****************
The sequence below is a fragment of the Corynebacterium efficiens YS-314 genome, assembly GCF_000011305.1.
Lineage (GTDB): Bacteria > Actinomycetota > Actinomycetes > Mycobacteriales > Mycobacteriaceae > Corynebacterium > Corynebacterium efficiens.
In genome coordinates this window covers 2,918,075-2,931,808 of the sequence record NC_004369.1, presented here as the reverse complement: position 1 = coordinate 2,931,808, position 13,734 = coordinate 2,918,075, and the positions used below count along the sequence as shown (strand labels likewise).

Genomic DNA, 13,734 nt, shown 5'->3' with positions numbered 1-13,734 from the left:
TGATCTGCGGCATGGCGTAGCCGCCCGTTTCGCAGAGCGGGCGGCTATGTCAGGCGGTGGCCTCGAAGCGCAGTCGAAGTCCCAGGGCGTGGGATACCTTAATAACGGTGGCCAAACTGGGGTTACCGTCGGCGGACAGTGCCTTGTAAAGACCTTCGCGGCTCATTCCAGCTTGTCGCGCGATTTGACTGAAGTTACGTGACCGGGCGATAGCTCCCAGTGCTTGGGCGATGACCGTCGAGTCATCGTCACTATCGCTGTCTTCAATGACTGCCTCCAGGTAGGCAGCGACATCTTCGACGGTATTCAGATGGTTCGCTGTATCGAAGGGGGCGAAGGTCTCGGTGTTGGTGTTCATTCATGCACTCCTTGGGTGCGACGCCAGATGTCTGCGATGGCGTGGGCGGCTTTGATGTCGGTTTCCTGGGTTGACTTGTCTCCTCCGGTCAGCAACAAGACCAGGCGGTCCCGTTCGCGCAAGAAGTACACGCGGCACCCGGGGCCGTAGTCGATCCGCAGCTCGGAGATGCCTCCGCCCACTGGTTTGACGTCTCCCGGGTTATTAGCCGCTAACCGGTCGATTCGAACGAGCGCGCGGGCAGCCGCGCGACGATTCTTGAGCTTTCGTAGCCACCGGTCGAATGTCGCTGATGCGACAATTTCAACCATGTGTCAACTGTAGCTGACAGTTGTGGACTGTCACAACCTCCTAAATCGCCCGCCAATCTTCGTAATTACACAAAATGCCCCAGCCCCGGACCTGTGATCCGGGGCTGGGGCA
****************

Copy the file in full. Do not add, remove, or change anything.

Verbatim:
The sequence below is a fragment of the Corynebacterium efficiens YS-314 genome, assembly GCF_000011305.1.
Lineage (GTDB): Bacteria > Actinomycetota > Actinomycetes > Mycobacteriales > Mycobacteriaceae > Corynebacterium > Corynebacterium efficiens.
In genome coordinates this window covers 2,918,075-2,931,808 of the sequence record NC_004369.1, presented here as the reverse complement: position 1 = coordinate 2,931,808, position 13,734 = coordinate 2,918,075, and the positions used below count along the sequence as shown (strand labels likewise).

Genomic DNA, 13,734 nt, shown 5'->3' with positions numbered 1-13,734 from the left:
TGATCTGCGGCATGGCGTAGCCGCCCGTTTCGCAGAGCGGGCGGCTATGTCAGGCGGTGGCCTCGAAGCGCAGTCGAAGTCCCAGGGCGTGGGATACCTTAATAACGGTGGCCAAACTGGGGTTACCGTCGGCGGACAGTGCCTTGTAAAGACCTTCGCGGCTCATTCCAGCTTGTCGCGCGATTTGACTGAAGTTACGTGACCGGGCGATAGCTCCCAGTGCTTGGGCGATGACCGTCGAGTCATCGTCACTATCGCTGTCTTCAATGACTGCCTCCAGGTAGGCAGCGACATCTTCGACGGTATTCAGATGGTTCGCTGTATCGAAGGGGGCGAAGGTCTCGGTGTTGGTGTTCATTCATGCACTCCTTGGGTGCGACGCCAGATGTCTGCGATGGCGTGGGCGGCTTTGATGTCGGTTTCCTGGGTTGACTTGTCTCCTCCGGTCAGCAACAAGACCAGGCGGTCCCGTTCGCGCAAGAAGTACACGCGGCACCCGGGGCCGTAGTCGATCCGCAGCTCGGAGATGCCTCCGCCCACTGGTTTGACGTCTCCCGGGTTATTAGCCGCTAACCGGTCGATTCGAACGAGCGCGCGGGCAGCCGCGCGACGATTCTTGAGCTTTCGTAGCCACCGGTCGAATGTCGCTGATGCGACAATTTCAACCATGTGTCAACTGTAGCTGACAGTTGTGGACTGTCACAACCTCCTAAATCGCCCGCCAATCTTCGTAATTACACAAAATGCCCCAGCCCCGGACCTGTGATCCGGGGCTGGGGCA